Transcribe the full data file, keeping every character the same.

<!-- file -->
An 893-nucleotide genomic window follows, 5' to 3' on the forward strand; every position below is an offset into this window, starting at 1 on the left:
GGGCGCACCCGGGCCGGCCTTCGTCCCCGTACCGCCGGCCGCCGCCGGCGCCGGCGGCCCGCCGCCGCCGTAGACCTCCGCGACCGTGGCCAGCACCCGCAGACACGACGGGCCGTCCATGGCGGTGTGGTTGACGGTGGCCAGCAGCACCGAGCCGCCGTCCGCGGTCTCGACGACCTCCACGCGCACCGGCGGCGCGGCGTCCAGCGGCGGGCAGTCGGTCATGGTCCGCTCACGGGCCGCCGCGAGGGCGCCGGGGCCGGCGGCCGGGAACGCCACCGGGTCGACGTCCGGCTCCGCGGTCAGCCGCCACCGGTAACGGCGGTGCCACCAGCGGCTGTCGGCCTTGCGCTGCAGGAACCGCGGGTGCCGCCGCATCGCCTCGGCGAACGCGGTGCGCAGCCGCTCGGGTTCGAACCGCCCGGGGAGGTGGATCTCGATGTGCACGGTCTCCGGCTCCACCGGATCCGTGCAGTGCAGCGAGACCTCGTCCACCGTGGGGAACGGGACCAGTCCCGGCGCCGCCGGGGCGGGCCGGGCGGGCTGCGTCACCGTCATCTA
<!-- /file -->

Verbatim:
An 893-nucleotide genomic window follows, 5' to 3' on the forward strand; every position below is an offset into this window, starting at 1 on the left:
GGGCGCACCCGGGCCGGCCTTCGTCCCCGTACCGCCGGCCGCCGCCGGCGCCGGCGGCCCGCCGCCGCCGTAGACCTCCGCGACCGTGGCCAGCACCCGCAGACACGACGGGCCGTCCATGGCGGTGTGGTTGACGGTGGCCAGCAGCACCGAGCCGCCGTCCGCGGTCTCGACGACCTCCACGCGCACCGGCGGCGCGGCGTCCAGCGGCGGGCAGTCGGTCATGGTCCGCTCACGGGCCGCCGCGAGGGCGCCGGGGCCGGCGGCCGGGAACGCCACCGGGTCGACGTCCGGCTCCGCGGTCAGCCGCCACCGGTAACGGCGGTGCCACCAGCGGCTGTCGGCCTTGCGCTGCAGGAACCGCGGGTGCCGCCGCATCGCCTCGGCGAACGCGGTGCGCAGCCGCTCGGGTTCGAACCGCCCGGGGAGGTGGATCTCGATGTGCACGGTCTCCGGCTCCACCGGATCCGTGCAGTGCAGCGAGACCTCGTCCACCGTGGGGAACGGGACCAGTCCCGGCGCCGCCGGGGCGGGCCGGGCGGGCTGCGTCACCGTCATCTA